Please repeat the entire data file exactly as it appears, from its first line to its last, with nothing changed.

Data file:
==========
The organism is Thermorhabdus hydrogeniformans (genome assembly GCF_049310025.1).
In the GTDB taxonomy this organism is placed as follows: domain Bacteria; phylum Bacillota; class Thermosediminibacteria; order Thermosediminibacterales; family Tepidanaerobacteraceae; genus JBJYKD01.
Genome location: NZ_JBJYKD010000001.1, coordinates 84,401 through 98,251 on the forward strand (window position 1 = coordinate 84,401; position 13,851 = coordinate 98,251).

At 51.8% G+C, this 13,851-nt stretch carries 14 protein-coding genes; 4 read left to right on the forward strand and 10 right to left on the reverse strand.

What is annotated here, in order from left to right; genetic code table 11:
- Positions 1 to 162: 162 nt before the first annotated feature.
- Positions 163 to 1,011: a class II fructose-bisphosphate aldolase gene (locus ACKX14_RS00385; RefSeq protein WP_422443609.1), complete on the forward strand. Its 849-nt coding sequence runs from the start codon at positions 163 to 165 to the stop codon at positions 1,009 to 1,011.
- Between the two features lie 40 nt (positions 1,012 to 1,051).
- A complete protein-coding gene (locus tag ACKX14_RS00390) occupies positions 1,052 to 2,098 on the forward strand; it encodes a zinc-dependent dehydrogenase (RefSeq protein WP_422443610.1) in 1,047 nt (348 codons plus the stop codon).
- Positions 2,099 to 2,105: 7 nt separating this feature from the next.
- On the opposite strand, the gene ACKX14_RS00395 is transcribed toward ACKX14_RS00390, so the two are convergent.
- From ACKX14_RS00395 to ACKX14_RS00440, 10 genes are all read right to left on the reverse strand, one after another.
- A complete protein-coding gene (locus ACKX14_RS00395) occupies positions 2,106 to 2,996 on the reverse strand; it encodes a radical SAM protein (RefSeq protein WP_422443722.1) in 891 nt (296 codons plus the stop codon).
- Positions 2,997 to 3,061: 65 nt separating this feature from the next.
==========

The organism is Thermorhabdus hydrogeniformans (genome assembly GCF_049310025.1).
In the GTDB taxonomy this organism is placed as follows: domain Bacteria; phylum Bacillota; class Thermosediminibacteria; order Thermosediminibacterales; family Tepidanaerobacteraceae; genus JBJYKD01.
Genome location: NZ_JBJYKD010000001.1, coordinates 84,401 through 98,251 on the forward strand (window position 1 = coordinate 84,401; position 13,851 = coordinate 98,251).

At 51.8% G+C, this 13,851-nt stretch carries 14 protein-coding genes; 4 read left to right on the forward strand and 10 right to left on the reverse strand.

What is annotated here, in order from left to right; genetic code table 11:
- Positions 1 to 162: 162 nt before the first annotated feature.
- Positions 163 to 1,011: a class II fructose-bisphosphate aldolase gene (locus ACKX14_RS00385; RefSeq protein WP_422443609.1), complete on the forward strand. Its 849-nt coding sequence runs from the start codon at positions 163 to 165 to the stop codon at positions 1,009 to 1,011.
- Between the two features lie 40 nt (positions 1,012 to 1,051).
- A complete protein-coding gene (locus tag ACKX14_RS00390) occupies positions 1,052 to 2,098 on the forward strand; it encodes a zinc-dependent dehydrogenase (RefSeq protein WP_422443610.1) in 1,047 nt (348 codons plus the stop codon).
- Positions 2,099 to 2,105: 7 nt separating this feature from the next.
- On the opposite strand, the gene ACKX14_RS00395 is transcribed toward ACKX14_RS00390, so the two are convergent.
- From ACKX14_RS00395 to ACKX14_RS00440, 10 genes are all read right to left on the reverse strand, one after another.
- A complete protein-coding gene (locus ACKX14_RS00395) occupies positions 2,106 to 2,996 on the reverse strand; it encodes a radical SAM protein (RefSeq protein WP_422443722.1) in 891 nt (296 codons plus the stop codon).
- Positions 2,997 to 3,061: 65 nt separating this feature from the next.